Toronto Book Review

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FX’s ‘Shōgun’: A Faithful and Sweeping Saga

James Clavell’s 1975 bestseller, “Shōgun,” presents the classic narrative ingredients that might suggest a white-savior tale. Its protagonist, John Blackthorne, an Englishman, initially lacks knowledge of Japanese culture and language but rises to become a high-ranking samurai under the patronage of a powerful feudal lord. Additionally, his romantic involvement with the lord’s translator, a noble Japanese woman, adds further layers to this potential narrative trope. However, Clavell’s novel and its new miniseries adaptation take a more nuanced approach, particularly in centering Japanese characters.

In the novel, Blackthorne, a ship pilot, finds himself shipwrecked off the coast of Japan. His primary goals are to establish trade relations with Japan and to counter Portuguese and Catholic Church interests in the region. Yoshi Toranaga, a powerful lord, becomes interested in him, aiming to use Blackthorne for his political maneuvering. Meanwhile, Blackthorne’s relationship with Mariko, Toranaga’s vassal and translator, unfolds amidst the political tensions. Despite these narrative elements, Clavell subverts the white-savior trope by portraying Blackthorne as flawed and lacking agency, with his actions often driven by impulse rather than intelligence. Moreover, the novel features extensive sections where Blackthorne is absent, emphasizing the ensemble nature of the story set in feudal Japan.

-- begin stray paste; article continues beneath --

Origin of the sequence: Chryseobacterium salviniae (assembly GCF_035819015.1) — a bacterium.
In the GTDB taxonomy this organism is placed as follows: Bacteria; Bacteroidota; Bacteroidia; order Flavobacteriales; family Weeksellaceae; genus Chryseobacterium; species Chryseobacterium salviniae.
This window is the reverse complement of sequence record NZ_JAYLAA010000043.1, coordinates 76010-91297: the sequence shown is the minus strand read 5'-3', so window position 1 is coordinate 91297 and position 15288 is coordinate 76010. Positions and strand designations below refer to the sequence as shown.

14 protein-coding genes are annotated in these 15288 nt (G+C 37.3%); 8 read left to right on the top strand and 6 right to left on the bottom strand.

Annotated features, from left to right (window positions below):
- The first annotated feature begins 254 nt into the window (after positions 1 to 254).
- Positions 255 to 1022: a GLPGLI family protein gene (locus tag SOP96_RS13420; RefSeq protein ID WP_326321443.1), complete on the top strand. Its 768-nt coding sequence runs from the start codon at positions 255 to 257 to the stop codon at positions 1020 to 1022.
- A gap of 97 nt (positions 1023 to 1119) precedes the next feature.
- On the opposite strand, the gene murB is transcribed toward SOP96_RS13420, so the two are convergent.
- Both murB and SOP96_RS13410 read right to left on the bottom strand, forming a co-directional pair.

The 1980 miniseries adaptation of “Shōgun” primarily centered on Blackthorne as a traditional hero figure. However, the new adaptation retains the novel’s ensemble quality, with most dialogue in subtitled Japanese. Created by Justin Marks and Rachel Kondo, the series delivers a faithful adaptation, capturing the intricate plot and themes of the novel, including political intrigue and cultural exploration. With compelling performances from the cast, including Cosmo Jarvis as Blackthorne and Hiroyuki Sanada as Toranaga, the series presents a multifaceted portrayal of feudal Japan, challenging traditional hero narratives and emphasizing the agency of Japanese characters.

In conclusion, both Clavell’s novel and its miniseries adaptation offer a nuanced exploration of cultural exchange and political intrigue in feudal Japan, subverting traditional white-savior narratives by centering Japanese characters and portraying the complexity of their agency and experiences. The compelling storytelling and performances make “Shōgun” a captivating journey through history and human relationships.

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